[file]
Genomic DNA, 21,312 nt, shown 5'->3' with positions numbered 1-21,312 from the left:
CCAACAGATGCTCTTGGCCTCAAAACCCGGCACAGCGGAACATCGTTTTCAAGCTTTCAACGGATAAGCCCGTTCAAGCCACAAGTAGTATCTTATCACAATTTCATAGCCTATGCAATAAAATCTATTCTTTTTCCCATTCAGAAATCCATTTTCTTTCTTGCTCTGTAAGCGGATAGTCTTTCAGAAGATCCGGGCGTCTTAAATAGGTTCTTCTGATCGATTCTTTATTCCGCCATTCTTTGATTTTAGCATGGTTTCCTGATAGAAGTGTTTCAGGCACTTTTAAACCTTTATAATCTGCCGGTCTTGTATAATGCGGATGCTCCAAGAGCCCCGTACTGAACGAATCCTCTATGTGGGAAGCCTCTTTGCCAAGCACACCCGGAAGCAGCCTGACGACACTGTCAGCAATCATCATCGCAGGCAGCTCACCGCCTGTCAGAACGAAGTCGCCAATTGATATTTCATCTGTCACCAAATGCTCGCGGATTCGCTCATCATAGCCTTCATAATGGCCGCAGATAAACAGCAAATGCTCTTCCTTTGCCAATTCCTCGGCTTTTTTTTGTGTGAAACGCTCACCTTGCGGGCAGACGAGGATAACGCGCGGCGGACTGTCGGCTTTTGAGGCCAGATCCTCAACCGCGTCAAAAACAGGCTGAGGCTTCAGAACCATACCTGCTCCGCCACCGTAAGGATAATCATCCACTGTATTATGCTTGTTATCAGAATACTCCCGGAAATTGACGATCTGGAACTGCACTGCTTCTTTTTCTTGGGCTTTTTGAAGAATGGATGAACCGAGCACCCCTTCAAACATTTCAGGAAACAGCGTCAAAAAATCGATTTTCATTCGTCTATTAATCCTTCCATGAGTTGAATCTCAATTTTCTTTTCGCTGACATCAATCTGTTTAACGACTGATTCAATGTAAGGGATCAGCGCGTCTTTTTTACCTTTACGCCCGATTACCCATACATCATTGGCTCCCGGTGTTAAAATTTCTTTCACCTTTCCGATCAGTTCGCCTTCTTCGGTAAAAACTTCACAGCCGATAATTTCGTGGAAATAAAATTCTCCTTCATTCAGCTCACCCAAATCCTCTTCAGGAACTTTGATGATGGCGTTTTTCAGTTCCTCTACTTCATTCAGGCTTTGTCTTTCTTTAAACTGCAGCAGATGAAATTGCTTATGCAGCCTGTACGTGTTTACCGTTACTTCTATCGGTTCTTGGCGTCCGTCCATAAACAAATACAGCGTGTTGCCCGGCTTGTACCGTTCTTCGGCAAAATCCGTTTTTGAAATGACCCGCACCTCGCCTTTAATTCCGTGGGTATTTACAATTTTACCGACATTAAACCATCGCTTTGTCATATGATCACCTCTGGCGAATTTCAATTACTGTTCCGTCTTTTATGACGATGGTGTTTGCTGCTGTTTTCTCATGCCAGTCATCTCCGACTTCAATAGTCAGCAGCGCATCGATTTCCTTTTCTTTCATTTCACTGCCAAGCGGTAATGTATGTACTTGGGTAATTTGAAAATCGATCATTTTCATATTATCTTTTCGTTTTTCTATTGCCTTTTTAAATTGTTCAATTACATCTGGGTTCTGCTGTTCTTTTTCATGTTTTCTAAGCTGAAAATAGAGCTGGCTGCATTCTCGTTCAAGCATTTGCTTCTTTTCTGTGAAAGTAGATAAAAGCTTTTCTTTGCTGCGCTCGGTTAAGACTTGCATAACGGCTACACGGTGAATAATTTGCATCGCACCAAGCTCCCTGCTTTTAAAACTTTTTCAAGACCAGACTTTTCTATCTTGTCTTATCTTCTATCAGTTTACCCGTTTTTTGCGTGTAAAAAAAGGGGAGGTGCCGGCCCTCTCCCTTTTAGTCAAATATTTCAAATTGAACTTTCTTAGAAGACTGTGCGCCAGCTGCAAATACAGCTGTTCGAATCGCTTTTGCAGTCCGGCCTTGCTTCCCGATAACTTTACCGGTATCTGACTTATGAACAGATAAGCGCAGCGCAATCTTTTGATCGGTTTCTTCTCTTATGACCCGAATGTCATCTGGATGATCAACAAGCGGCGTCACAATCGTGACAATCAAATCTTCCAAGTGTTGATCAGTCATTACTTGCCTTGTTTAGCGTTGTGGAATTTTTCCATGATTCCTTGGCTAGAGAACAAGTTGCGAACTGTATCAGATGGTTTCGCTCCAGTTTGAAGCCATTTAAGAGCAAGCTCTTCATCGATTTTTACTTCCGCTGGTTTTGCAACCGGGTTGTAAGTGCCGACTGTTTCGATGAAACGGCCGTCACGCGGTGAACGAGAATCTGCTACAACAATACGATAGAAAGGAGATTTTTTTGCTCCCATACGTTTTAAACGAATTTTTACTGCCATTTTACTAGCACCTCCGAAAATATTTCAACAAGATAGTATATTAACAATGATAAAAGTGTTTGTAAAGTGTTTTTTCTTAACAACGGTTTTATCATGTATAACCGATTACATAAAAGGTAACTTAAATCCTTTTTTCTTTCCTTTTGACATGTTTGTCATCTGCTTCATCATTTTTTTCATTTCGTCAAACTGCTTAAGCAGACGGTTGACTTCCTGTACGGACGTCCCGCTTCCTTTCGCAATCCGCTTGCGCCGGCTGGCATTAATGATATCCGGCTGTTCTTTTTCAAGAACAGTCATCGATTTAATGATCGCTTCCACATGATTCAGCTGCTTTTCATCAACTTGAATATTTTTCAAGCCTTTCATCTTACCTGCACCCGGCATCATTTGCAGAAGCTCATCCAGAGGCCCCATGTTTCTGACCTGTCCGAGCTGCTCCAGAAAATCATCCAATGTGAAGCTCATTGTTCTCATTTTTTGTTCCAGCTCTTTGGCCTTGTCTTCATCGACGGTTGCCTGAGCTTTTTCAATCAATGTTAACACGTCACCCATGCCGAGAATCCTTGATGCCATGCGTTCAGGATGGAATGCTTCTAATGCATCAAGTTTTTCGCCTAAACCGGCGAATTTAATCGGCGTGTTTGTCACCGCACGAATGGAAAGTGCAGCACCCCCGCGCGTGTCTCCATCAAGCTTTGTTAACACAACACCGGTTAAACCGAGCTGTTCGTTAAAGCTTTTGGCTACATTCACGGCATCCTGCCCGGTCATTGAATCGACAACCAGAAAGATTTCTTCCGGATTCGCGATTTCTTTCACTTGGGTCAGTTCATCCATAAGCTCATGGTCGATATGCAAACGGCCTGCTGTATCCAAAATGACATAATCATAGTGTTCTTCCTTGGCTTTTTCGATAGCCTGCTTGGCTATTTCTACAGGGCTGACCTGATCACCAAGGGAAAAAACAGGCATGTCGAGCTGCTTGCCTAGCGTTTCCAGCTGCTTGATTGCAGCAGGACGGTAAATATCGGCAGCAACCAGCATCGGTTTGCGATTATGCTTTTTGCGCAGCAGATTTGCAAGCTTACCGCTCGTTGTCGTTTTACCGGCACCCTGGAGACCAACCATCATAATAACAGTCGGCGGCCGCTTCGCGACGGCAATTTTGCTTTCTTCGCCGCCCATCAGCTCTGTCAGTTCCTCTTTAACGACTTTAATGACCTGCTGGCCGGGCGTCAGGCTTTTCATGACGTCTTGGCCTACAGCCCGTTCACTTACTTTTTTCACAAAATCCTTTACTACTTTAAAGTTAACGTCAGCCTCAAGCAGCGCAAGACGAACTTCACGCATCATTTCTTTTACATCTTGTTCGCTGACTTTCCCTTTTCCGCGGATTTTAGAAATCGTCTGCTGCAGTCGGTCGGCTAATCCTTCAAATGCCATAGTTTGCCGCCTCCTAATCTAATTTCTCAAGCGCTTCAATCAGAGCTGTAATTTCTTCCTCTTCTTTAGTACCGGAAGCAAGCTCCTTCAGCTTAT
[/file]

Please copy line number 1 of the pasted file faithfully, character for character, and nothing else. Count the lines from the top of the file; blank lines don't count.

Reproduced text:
Genomic DNA, 21,312 nt, shown 5'->3' with positions numbered 1-21,312 from the left: